The DRV871x-Q1 device can be connected in a daisy chain configuration to save GPIO ports when multiple devices are communicating to the same MCU. Figure 8-34 shows the topology when 3 devices are connected in series with waveforms.
The first device in the chain shown above receives data from the master controller in the following format. See SDI1 in Figure 8-34
After the data has been transmitted through the chain, the master controller receives it in the following format. See SDO3 in Figure 8-34
The Header bytes contain information of the number of devices connected in the chain, and a global clear fault command that will clear the fault registers of all the devices on the rising edge of the chip select (nSCS) signal. N5 through N0 are 6 bits dedicated to show the number of device in the chain as shown in Figure 8-35. Up to 63 devices can be connected in series per daisy chain connection.
The 5 LSBs of the HDR2 register are don’t care bits that can be used by the MCU to determine integrity of the daisy chain connection. Header bytes must start with 1 and 0 for the two MSBs.
The Status byte provides information about the fault status register for each device in the daisy chain as shown in Figure 8-36. That way the master controller does not have to initiate a read command to read the fault status from any particular device. This saves the controller additional read commands and makes the system more efficient to determine fault conditions flagged in a device.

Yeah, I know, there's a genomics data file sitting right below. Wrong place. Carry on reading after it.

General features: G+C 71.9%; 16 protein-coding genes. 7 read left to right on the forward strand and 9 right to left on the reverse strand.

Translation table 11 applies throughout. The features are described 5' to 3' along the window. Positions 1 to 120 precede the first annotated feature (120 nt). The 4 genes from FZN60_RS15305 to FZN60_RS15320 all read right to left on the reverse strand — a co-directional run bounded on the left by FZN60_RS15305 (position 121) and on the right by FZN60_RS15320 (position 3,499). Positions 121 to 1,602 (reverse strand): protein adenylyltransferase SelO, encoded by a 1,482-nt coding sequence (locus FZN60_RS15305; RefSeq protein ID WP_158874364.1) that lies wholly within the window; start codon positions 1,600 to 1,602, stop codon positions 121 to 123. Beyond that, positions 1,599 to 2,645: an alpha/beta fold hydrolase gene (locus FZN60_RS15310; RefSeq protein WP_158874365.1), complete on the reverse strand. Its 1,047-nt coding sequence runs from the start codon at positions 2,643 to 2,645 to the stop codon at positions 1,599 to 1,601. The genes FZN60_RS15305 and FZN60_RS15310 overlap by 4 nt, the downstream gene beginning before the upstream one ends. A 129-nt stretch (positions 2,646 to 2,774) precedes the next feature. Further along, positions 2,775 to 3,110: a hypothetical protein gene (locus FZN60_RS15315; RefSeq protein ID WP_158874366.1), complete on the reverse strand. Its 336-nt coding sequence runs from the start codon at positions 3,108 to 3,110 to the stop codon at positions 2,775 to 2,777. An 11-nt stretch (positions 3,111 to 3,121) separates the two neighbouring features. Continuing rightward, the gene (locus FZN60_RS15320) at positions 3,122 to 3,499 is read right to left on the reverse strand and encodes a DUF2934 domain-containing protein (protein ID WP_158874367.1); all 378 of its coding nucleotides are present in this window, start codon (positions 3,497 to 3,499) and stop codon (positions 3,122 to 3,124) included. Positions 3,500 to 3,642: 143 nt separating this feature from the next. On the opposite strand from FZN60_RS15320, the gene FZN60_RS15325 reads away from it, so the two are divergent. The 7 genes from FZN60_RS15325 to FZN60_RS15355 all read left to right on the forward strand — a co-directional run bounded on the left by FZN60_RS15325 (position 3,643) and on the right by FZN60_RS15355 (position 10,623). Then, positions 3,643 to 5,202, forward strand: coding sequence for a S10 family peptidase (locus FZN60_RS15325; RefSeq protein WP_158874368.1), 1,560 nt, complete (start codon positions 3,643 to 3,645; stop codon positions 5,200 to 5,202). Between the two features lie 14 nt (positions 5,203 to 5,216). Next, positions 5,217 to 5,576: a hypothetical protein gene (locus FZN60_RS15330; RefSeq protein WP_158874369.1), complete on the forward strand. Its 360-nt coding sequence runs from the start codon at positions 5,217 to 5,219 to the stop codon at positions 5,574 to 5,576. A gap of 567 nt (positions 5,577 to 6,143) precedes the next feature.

When data passes through a device, it determines the position of itself in the chain by counting the number of Status bytes it receives following by the first Header byte. For example, in this 3 device configuration, device 2 in the chain will receive two Status bytes before receiving HDR1 byte, followed by HDR2 byte.
From the two Status bytes it knows that its position is second in the chain, and from HDR2 byte it knows how many devices are connected in the chain. That way it only loads the relevant address and data byte in its buffer and bypasses the other bits. This protocol allows for faster communication without adding latency to the system for up to 63 devices in the chain.
The address and data bytes remain the same with respect to a single device connection. The Report bytes (R1 through R3), as shown in the figure above, is the content of the register being accessed.